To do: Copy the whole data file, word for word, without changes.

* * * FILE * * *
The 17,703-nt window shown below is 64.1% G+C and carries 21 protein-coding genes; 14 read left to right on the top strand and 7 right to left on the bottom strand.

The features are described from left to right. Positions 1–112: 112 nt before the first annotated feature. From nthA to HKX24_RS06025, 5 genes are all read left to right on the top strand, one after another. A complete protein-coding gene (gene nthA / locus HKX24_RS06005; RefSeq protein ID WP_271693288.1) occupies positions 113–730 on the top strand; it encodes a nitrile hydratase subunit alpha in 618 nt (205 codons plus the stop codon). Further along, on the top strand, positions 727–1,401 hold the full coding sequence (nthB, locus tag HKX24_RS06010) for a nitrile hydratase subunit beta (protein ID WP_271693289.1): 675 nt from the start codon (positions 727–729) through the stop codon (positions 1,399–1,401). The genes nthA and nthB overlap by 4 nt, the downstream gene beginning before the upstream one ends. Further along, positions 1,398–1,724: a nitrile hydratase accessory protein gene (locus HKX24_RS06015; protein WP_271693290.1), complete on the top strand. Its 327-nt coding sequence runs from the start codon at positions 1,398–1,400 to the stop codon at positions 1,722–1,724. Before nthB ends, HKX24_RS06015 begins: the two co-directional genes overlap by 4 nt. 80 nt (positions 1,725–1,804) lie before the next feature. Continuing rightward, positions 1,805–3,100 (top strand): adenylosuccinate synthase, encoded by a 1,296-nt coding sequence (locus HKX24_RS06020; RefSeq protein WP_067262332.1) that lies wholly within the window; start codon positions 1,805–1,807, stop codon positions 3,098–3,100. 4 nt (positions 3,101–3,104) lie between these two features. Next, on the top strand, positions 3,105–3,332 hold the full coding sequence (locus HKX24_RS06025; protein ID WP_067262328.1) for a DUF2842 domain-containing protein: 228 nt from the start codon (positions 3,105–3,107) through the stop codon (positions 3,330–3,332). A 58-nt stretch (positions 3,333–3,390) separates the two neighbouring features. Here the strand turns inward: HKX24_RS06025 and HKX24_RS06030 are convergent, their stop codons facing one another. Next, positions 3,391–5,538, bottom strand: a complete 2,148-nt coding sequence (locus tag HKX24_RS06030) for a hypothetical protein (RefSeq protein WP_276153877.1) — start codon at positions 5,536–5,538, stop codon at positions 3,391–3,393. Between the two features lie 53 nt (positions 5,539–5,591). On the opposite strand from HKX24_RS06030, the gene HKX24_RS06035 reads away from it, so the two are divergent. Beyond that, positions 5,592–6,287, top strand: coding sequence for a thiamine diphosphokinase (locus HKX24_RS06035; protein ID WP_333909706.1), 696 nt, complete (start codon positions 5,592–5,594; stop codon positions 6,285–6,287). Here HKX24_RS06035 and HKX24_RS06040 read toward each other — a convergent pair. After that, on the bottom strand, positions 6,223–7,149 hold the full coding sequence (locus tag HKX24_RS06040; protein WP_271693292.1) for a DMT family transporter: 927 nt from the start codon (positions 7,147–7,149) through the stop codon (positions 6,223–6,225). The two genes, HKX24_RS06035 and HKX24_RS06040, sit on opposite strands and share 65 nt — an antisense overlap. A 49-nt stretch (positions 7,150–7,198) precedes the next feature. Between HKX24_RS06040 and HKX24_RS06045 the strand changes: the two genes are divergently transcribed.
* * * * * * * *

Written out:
The 17,703-nt window shown below is 64.1% G+C and carries 21 protein-coding genes; 14 read left to right on the top strand and 7 right to left on the bottom strand.

The features are described from left to right. Positions 1–112: 112 nt before the first annotated feature. From nthA to HKX24_RS06025, 5 genes are all read left to right on the top strand, one after another. A complete protein-coding gene (gene nthA / locus HKX24_RS06005; RefSeq protein ID WP_271693288.1) occupies positions 113–730 on the top strand; it encodes a nitrile hydratase subunit alpha in 618 nt (205 codons plus the stop codon). Further along, on the top strand, positions 727–1,401 hold the full coding sequence (nthB, locus tag HKX24_RS06010) for a nitrile hydratase subunit beta (protein ID WP_271693289.1): 675 nt from the start codon (positions 727–729) through the stop codon (positions 1,399–1,401). The genes nthA and nthB overlap by 4 nt, the downstream gene beginning before the upstream one ends. Further along, positions 1,398–1,724: a nitrile hydratase accessory protein gene (locus HKX24_RS06015; protein WP_271693290.1), complete on the top strand. Its 327-nt coding sequence runs from the start codon at positions 1,398–1,400 to the stop codon at positions 1,722–1,724. Before nthB ends, HKX24_RS06015 begins: the two co-directional genes overlap by 4 nt. 80 nt (positions 1,725–1,804) lie before the next feature. Continuing rightward, positions 1,805–3,100 (top strand): adenylosuccinate synthase, encoded by a 1,296-nt coding sequence (locus HKX24_RS06020; RefSeq protein WP_067262332.1) that lies wholly within the window; start codon positions 1,805–1,807, stop codon positions 3,098–3,100. 4 nt (positions 3,101–3,104) lie between these two features. Next, on the top strand, positions 3,105–3,332 hold the full coding sequence (locus HKX24_RS06025; protein ID WP_067262328.1) for a DUF2842 domain-containing protein: 228 nt from the start codon (positions 3,105–3,107) through the stop codon (positions 3,330–3,332). A 58-nt stretch (positions 3,333–3,390) separates the two neighbouring features. Here the strand turns inward: HKX24_RS06025 and HKX24_RS06030 are convergent, their stop codons facing one another. Next, positions 3,391–5,538, bottom strand: a complete 2,148-nt coding sequence (locus tag HKX24_RS06030) for a hypothetical protein (RefSeq protein WP_276153877.1) — start codon at positions 5,536–5,538, stop codon at positions 3,391–3,393. Between the two features lie 53 nt (positions 5,539–5,591). On the opposite strand from HKX24_RS06030, the gene HKX24_RS06035 reads away from it, so the two are divergent. Beyond that, positions 5,592–6,287, top strand: coding sequence for a thiamine diphosphokinase (locus HKX24_RS06035; protein ID WP_333909706.1), 696 nt, complete (start codon positions 5,592–5,594; stop codon positions 6,285–6,287). Here HKX24_RS06035 and HKX24_RS06040 read toward each other — a convergent pair. After that, on the bottom strand, positions 6,223–7,149 hold the full coding sequence (locus tag HKX24_RS06040; protein WP_271693292.1) for a DMT family transporter: 927 nt from the start codon (positions 7,147–7,149) through the stop codon (positions 6,223–6,225). The two genes, HKX24_RS06035 and HKX24_RS06040, sit on opposite strands and share 65 nt — an antisense overlap. A 49-nt stretch (positions 7,150–7,198) precedes the next feature. Between HKX24_RS06040 and HKX24_RS06045 the strand changes: the two genes are divergently transcribed.